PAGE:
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Sunday, December 30, 2012

Deathbed theory dreamt by an Indian maths genius is finally proved correct - almost 100 years after he died

  • Theory came to Srinivasa Ramanujan in a dream on his deathbed in 1920 - but has never been proved
  • Discovery could now be used to explain the behaviour of parts of a black hole

Researchers have finally solved the cryptic deathbed puzzle renowned Indian mathematician Srinivasa
Srinivasa Ramanujan, described as a 'natural genius', has finally had the mathematical functions he came up with on his deathbed proved correct
Srinivasa Ramanujan
Ramanujan claimed came to him in dreams.

While on his death-bed in 1920, Ramanujan wrote a letter to his mentor, English mathematician G. H. Hardy, outlining several new mathematical functions never before heard of, along with a hunch about how they worked,

Decades years later, researchers say they've proved he was right - and that the formula could explain the behaviour of black holes.

'We've solved the problems from his last mysterious letters,' Emory University mathematician Ken Ono said.

'For people who work in this area of math, the problem has been open for 90 years,'

Ramanujan, a self-taught mathematician born in a rural village in South India, spent so much time thinking about math that he flunked out of college in India twice, Ono said.

Ramanujan's letter described several new functions that behaved differently from known theta functions, or modular forms, and yet closely mimicked them.

Functions are equations that can be drawn as graphs on an axis, like a sine wave, and produce an output when computed for any chosen input or value.

Ramanujan conjectured that his mock modular forms corresponded to the ordinary modular forms earlier identified by Carl Jacobi, and that both would wind up with similar outputs for roots of 1.

Ramanujan, a devout Hindu, thought these patterns were revealed to him by the goddess Namagiri.

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Ramanujan claimed the patterns in numbers were revealed to him by a Hindu goddess
Ramanujan claimed the patterns in numbers were revealed to him by a Hindu goddess

Ono and his colleagues drew on modern mathematical tools that had not been developed before Ramanujan’s death to prove this theory was correct.

'We proved that Ramanujan was right,' Ono says.

'We found the formula explaining one of the visions that he believed came from his goddess.'

The team were also stunned to find the function could be used today.

'No one was talking about black holes back in the 1920s when Ramanujan first came up with mock modular forms, and yet, his work may unlock secrets about them,' Ono says.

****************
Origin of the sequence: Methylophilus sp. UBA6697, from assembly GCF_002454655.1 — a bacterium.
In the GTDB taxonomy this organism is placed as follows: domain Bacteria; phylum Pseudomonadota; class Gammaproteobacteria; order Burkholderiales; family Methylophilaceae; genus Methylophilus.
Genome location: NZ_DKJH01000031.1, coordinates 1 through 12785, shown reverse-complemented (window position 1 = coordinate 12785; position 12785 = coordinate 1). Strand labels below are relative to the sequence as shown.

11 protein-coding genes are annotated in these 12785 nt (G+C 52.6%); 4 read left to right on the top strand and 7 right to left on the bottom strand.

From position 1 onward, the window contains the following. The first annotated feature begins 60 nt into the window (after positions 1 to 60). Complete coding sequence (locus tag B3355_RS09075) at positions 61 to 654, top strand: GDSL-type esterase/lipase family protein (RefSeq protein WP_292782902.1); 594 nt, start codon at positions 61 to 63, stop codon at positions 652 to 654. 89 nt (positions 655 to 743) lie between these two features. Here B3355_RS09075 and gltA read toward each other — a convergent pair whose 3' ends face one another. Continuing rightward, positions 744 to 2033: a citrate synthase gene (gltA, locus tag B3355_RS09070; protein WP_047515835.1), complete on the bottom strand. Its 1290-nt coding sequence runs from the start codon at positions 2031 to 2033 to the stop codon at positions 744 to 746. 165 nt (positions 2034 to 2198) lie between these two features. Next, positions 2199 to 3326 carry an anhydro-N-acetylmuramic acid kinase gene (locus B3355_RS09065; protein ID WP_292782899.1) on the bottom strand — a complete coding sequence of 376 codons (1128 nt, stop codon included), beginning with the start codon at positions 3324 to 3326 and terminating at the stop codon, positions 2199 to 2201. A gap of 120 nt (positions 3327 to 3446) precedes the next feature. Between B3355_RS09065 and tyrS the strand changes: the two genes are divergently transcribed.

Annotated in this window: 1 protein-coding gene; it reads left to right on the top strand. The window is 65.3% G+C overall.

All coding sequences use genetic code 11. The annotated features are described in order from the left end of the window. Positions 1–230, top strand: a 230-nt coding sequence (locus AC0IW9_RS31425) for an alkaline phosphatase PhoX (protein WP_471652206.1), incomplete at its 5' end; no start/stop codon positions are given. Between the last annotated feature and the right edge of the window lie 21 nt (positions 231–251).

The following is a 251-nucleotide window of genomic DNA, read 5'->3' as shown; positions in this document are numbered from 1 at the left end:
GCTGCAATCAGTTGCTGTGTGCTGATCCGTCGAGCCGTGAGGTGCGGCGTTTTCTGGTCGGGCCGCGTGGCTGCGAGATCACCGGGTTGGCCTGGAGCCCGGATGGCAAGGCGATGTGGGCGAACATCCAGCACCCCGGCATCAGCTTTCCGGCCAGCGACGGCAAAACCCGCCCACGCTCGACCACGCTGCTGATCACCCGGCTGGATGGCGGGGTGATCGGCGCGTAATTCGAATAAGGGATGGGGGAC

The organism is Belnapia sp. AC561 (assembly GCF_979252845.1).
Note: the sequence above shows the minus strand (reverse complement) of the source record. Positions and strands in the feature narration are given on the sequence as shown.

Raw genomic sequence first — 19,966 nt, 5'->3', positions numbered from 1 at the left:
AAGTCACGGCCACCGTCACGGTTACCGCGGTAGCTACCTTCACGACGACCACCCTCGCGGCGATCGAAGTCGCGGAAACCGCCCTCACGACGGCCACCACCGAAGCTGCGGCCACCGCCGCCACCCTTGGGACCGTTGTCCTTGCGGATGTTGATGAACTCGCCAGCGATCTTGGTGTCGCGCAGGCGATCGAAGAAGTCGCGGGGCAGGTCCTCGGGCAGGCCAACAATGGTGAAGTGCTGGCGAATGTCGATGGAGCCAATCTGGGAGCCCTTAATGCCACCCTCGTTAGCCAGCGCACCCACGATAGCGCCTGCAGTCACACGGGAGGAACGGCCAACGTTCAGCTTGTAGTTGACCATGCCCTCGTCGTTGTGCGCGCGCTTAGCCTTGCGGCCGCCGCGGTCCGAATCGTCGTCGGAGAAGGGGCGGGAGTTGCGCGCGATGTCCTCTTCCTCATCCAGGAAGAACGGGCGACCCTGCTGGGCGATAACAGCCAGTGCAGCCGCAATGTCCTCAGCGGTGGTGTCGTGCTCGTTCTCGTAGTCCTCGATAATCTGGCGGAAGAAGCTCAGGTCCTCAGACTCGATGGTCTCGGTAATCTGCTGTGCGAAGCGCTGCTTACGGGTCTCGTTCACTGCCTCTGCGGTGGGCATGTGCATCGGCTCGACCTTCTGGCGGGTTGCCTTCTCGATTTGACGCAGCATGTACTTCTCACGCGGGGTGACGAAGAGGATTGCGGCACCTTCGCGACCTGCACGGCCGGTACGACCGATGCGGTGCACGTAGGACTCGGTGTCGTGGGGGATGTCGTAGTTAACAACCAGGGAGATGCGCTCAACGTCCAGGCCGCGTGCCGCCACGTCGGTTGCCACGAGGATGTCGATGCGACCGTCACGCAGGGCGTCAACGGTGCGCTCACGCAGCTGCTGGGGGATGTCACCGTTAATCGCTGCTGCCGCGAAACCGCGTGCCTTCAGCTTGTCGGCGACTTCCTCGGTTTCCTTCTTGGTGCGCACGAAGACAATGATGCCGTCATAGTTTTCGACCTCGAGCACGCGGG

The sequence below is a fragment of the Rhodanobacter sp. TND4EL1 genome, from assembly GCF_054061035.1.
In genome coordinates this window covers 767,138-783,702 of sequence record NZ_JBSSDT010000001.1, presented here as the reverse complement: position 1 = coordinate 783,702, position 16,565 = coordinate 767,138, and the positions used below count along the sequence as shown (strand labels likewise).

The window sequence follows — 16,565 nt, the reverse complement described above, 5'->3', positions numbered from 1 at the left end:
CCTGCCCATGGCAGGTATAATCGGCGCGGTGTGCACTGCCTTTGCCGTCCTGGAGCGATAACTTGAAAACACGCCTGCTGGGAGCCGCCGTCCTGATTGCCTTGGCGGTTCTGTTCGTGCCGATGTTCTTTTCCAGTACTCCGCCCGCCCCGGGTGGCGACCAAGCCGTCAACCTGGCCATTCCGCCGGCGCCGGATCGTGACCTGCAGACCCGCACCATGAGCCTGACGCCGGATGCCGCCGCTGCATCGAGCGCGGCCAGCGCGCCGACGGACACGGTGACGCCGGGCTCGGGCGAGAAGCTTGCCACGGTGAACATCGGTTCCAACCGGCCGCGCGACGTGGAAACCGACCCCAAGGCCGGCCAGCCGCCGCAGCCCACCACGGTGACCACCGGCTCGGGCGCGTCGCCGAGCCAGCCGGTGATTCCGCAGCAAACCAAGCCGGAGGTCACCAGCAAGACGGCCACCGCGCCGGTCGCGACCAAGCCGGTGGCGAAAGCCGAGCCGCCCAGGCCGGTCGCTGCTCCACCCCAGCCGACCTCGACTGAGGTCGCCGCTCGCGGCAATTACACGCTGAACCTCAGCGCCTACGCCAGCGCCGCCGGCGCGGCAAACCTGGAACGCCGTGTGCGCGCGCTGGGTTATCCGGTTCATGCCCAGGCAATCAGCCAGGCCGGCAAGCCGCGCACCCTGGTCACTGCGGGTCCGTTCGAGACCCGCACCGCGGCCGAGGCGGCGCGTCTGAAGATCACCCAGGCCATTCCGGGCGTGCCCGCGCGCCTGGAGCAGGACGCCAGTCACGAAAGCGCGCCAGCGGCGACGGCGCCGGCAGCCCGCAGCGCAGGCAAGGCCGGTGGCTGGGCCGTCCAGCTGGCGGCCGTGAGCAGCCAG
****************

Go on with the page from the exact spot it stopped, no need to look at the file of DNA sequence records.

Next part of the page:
A highlight of working on a film about Ramanujan's life was getting to browse through some of the Indian master's original notebooks, said Ken Ono, right
A highlight of working on a film about Ramanujan's life was getting to browse through some of the Indian master's original notebooks, said Ken Ono, right
'Ramanujan's legacy, it turns out, is much more important than anything anyone would have guessed when Ramanujan died,' Ono said.

The findings were presented last month at the Ramanujan 125 conference at the University of Florida, ahead of the 125th anniversary of the mathematician's birth on Dec. 22nd.




When Allah Asked Prophet Ibrahim to Sacrifice What Was Dearest to Him, he Thought That Meant His Animals

By Aiman Reyaz

Islam has advocated for animal rights since its inception, some 1400 years ago. Unfortunately, few today remember what it says.

Eid al Fitr is over and is right around the corner. Muslims across the world sacrifice animals over Eid al Adha, commemorating Prophet Ibrahim’s willingness to sacrifice his son in the path of Allah. While the Muslims slaughter hundreds of thousands of animals to mark the occasion, most of them forget another significant lesson of the story:

While the festival enjoins us to offer animal sacrifice in the path of Allah, it also reminds us that animals too are living creatures like us, who are loved by Allah and whom we must also love and care for. After all, it won’t be much of a sacrifice if we didn’t love the animals in the first place. Islam means ‘acquiring peace by submitting your will to God.’ If that is the case, animals must be the best Muslims as they follow the law of God better than most human beings.